The disease phenotypes for the control (TRV2) and lncRNA23468-VIGS tomato plants were assessed after infection with P. infestans. Compared to the leaves of TRV2 tomato plants, the detached leaves of the lncRNA23468-VIGS tomato plants showed more serious symptoms of the disease. The decreased resistance to P. infestans in the leaves of lncRNA23468-VIGS tomato plants was also revealed by trypan blue staining, as shown by the increased number of necrotic cells relative to those in the leaves of TRV2 tomato plants (Fig. 5c). In addition, Fig. 5d shows that the leaves of the lncRNA23468-VIGS tomato plants had larger lesions than did the leaves of the TRV2 tomato plants.

The leaves of the lncRNA23468-VIGS tomato plants also exhibited more serious symptoms of the disease after whole-plant inoculation with P. infestans (Fig. 5e), with a higher disease index than that observed for the TRV2 tomato plants (Fig. 5f). In addition, there were significant increases in the abundance of P. infestans in the lncRNA23468-VIGS tomato plants compared to the TRV2 tomato plants (Fig. 5g). These results suggest that lncRNA23468 suppressed the accumulation of miR482b, resulting in an increased expression of NBS-LRRs and enhanced tomato resistance to P. infestans.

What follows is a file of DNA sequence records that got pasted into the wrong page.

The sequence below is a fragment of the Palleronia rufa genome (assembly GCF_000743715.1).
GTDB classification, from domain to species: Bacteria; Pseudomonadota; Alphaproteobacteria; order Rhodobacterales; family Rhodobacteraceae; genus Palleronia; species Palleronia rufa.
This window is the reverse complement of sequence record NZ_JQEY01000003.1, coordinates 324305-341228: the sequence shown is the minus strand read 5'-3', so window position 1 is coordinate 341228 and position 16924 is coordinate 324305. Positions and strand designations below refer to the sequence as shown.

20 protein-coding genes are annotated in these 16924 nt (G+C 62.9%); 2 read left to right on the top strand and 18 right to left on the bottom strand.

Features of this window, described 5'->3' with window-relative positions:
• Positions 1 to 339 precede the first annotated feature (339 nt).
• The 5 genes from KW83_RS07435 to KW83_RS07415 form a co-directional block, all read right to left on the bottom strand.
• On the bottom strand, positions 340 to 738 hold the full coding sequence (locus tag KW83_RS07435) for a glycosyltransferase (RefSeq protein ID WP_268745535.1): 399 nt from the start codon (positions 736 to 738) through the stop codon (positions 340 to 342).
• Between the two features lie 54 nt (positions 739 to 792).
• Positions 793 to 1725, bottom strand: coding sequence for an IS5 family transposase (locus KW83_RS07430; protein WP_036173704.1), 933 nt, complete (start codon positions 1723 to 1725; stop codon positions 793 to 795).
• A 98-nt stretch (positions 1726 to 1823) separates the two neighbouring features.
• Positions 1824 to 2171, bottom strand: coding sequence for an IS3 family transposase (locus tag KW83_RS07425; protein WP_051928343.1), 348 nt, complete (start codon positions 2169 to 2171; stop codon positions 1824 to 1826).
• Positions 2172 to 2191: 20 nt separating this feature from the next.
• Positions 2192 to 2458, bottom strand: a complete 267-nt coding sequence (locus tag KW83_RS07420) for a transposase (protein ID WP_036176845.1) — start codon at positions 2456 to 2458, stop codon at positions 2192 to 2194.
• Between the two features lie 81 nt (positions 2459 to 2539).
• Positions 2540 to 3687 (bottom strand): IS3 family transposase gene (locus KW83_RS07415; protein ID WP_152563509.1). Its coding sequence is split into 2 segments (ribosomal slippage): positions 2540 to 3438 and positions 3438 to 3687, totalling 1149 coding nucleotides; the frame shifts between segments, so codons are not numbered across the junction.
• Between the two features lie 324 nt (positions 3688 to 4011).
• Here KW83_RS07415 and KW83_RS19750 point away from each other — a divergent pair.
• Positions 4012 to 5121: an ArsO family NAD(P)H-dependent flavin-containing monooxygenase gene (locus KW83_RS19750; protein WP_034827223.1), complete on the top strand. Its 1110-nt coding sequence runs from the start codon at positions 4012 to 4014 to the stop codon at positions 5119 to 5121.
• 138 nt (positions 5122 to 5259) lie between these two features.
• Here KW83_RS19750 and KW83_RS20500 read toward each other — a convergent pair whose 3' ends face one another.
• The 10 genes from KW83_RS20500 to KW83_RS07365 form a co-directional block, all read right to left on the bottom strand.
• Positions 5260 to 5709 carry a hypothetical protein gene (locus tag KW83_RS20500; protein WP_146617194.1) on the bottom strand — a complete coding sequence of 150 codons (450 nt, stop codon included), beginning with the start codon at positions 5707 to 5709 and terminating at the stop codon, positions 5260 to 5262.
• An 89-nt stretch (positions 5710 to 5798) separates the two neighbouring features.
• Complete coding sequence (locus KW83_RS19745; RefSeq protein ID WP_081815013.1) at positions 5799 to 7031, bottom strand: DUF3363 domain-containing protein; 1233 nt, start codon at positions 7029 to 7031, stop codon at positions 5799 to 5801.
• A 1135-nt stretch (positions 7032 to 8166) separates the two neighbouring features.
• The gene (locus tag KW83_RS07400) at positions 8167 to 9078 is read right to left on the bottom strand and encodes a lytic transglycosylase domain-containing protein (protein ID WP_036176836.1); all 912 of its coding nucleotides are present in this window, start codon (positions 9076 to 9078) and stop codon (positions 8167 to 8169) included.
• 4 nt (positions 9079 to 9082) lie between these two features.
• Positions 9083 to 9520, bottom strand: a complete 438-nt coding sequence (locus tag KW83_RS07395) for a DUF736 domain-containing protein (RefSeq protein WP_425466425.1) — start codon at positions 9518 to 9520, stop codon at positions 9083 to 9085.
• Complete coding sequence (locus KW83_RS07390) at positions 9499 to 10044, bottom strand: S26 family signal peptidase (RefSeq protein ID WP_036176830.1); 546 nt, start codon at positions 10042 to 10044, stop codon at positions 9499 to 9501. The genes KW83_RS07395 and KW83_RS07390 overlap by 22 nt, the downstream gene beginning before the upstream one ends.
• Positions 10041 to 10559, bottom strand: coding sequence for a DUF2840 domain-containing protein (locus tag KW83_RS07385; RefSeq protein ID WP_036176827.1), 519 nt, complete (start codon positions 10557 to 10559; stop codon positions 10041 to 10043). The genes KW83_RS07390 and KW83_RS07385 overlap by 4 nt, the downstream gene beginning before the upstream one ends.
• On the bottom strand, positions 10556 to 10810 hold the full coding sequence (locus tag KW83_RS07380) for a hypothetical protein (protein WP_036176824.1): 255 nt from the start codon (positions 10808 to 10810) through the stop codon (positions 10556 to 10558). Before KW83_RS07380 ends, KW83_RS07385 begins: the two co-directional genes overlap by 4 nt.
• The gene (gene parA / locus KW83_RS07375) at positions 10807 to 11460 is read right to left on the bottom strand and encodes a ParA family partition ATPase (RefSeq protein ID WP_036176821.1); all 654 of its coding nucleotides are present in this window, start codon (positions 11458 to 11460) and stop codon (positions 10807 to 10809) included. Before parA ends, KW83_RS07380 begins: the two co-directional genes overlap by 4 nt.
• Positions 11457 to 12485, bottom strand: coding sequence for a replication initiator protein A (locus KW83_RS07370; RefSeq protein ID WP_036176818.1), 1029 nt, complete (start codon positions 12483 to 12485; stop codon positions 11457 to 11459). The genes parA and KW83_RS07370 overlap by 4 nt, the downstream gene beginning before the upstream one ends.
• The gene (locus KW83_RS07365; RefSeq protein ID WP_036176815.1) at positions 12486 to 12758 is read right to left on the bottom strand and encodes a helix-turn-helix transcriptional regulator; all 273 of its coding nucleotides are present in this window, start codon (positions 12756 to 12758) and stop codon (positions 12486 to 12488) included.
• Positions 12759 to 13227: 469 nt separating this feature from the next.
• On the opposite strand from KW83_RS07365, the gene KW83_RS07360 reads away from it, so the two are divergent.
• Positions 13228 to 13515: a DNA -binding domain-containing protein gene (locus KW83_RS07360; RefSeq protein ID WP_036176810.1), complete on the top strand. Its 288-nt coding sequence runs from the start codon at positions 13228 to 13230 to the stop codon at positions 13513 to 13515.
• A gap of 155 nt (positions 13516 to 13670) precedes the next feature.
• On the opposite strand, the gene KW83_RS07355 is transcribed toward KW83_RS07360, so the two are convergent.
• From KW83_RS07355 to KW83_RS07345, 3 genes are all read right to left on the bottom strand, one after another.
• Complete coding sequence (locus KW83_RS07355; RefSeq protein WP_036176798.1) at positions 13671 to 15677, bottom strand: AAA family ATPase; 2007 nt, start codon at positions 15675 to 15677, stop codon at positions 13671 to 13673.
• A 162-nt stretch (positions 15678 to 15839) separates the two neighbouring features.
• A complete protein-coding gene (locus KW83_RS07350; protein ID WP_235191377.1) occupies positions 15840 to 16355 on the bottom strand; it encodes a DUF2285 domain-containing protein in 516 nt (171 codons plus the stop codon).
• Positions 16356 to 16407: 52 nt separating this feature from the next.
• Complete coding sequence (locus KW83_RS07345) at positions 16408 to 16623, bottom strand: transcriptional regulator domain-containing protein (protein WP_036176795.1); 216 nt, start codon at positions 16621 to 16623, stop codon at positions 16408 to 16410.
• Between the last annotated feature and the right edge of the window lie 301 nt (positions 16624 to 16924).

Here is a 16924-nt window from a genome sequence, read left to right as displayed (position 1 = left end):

The regulation between lncRNA23468 and miR482b was also validated using the Nicotiana system. We introduced Agrobacterium harboring pBI121-miR482b into tobacco leaf cells, which led to a significant increase in miR482b expression at 3 days compared to tobacco leaves overexpressing the empty vector (Fig. S3a). Then, the Agrobacterium harboring pBI121-lncRNA23468 and mlncRNA23468 were introduced into the tobacco leaves that overexpressed miR482b. The accumulation of miR482b was significantly decreased after the overexpression of lncRNA23468. The overexpression of mlncRNA23468 did not cause expression changes in miR482b (Fig. S3b). These results suggested that lncRNA23468 as a ceRNA may decoy miR482b.

Silencing of NBS-LRR enhances tomato susceptibility to P. infestans

We also employed the VIGS system to test the role of the target gene of miR482b (Solyc02g036270.2) in tomato resistance to P. infestans. At 21 days after hand-infiltration, a further examination of Solyc02g036270.2 indicated that the abundance of transcripts was significantly suppressed in the tomato plants that silenced Solyc02g036270.2 (NBS-LRR-VIGS) (Fig. 5b).